Important: UISearchDisplayController is deprecated in iOS 8. (Note that UISearchDisplayDelegate is also deprecated.) To manage the presentation of a search bar and display search results in iOS 8 and later, instead use UISearchController.


class UISearchDisplayController : NSObject


A search display controller manages the display of a search bar, along with a table view that displays search results.

You initialize a search display controller with a search bar and a view controller responsible for managing the data to be searched. When the user starts a search, the search display controller superimposes the search interface over the original view controller’s view and shows the search results in its table view.

In addition to managing the searchable data, the original view controller typically plays four more roles you need to fill when using a search display controller. Those roles are the following:

  1. Data source for the search results table view (searchResultsDataSource), which provides the data for the results table.

  2. Delegate for the search results table view (searchResultsDelegate), which responds to the user’s selection of an item in the results table.

  3. Delegate for the search display controller (delegate), which responds to events such the starting or ending of a search, and the showing or hiding of the search interface.

    As a convenience, this delegate may also be told about changes to the search string or search scope, so that the results table view can be reloaded.

  4. Delegate for the search bar (delegate described in UISearchBar), which responds to changes in search criteria.

Typically, you initialize a search display controller from a view controller (usually an instance of UITableViewController) that’s displaying a list. See the Simple UISearchBar with State Restoration sample code project for an example of how to configure a search display controller in Interface Builder. To perform configuration programmatically, set self for the search display controller’s view controller and search results data source and delegate, as shown here:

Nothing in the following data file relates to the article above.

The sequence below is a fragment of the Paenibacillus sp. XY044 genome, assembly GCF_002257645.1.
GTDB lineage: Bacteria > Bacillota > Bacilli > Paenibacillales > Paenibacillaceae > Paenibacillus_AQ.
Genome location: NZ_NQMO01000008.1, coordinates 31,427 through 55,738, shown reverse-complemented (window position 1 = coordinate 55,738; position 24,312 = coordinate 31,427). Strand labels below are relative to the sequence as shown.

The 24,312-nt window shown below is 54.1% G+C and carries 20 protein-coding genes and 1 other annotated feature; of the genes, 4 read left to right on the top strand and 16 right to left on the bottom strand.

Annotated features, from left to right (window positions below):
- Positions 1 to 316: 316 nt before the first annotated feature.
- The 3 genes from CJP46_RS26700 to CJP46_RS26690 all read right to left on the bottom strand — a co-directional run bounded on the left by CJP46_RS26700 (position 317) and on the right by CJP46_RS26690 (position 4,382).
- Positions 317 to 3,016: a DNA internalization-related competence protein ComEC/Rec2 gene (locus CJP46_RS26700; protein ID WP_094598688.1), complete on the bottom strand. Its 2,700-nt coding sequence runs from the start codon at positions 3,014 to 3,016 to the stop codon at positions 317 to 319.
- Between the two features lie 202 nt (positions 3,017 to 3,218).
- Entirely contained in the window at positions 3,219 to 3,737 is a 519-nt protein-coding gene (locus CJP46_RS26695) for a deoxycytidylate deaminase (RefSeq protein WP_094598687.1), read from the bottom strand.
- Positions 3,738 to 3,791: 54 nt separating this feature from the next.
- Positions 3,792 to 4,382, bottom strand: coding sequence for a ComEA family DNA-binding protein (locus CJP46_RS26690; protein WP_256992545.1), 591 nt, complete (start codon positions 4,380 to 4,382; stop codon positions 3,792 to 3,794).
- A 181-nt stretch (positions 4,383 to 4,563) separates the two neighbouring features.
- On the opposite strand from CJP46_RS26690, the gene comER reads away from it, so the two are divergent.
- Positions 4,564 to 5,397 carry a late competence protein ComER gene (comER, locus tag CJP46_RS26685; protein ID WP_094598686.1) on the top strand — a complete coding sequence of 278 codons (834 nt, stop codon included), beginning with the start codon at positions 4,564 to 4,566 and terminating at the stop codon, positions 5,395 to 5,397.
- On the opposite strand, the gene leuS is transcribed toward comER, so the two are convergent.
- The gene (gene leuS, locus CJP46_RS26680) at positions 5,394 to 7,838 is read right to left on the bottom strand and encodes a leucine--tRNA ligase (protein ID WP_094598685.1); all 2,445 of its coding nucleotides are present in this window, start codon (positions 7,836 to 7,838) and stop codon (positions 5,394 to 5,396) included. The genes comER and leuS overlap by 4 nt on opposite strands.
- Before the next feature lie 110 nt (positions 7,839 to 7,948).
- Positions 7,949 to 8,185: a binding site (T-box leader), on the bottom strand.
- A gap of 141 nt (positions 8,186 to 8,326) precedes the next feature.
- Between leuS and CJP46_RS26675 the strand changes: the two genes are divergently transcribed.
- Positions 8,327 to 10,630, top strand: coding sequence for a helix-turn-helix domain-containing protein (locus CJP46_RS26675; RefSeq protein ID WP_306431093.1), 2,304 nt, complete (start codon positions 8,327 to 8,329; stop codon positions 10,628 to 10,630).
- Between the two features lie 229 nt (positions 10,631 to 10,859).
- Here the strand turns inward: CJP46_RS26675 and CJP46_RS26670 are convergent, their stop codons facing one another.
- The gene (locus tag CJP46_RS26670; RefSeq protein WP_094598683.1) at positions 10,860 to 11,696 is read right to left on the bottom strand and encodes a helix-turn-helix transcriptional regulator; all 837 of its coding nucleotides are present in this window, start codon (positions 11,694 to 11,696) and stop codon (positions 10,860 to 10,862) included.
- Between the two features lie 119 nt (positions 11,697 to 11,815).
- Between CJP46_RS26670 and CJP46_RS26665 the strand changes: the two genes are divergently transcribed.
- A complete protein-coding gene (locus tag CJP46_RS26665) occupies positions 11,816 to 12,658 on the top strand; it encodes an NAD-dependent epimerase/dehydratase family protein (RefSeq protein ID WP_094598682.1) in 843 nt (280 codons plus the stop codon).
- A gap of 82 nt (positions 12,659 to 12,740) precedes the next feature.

searchController = [[UISearchDisplayController alloc]
                         initWithSearchBar:searchBar contentsController:self];
searchController.delegate = self;
searchController.searchResultsDataSource = self;
searchController.searchResultsDelegate = self;

If you follow this pattern, then in the table view data source and delegate methods you can check the methods’ table view argument to determine which table view is sending the message:

- (NSInteger)tableView:(UITableView *)tableView numberOfRowsInSection:(NSInteger)section {
    if (tableView == self.tableView) {
        return ...;
    // If necessary (if self is the data source for other table views),
    // check whether tableView is searchController.searchResultsTableView.
    return ...;

Starting in iOS 7.0, you can use a search display controller with a navigation bar (an instance of the UINavigationBar class) by configuring the search display controller’s displaysSearchBarInNavigationBar and navigationItem properties.


Initializing a Search Bar

init(searchBar: UISearchBar, contentsController: UIViewController)

Returns a display controller initialized with the given search bar and contents controller.

Displaying the Search Interface

var isActive: Bool

The visibility state of the search interface.

func setActive(Bool, animated: Bool)

Displays or hides the search interface, optionally with animation.

Configuring a Search Bar

var delegate: UISearchDisplayDelegate?

The controller’s delegate.

var searchContentsController: UIViewController

The view controller that manages the contents being searched.

var searchResultsTableView: UITableView

The table view in which the search results are displayed.

var searchResultsDataSource: UITableViewDataSource?

The data source for the table view in which the search results are displayed.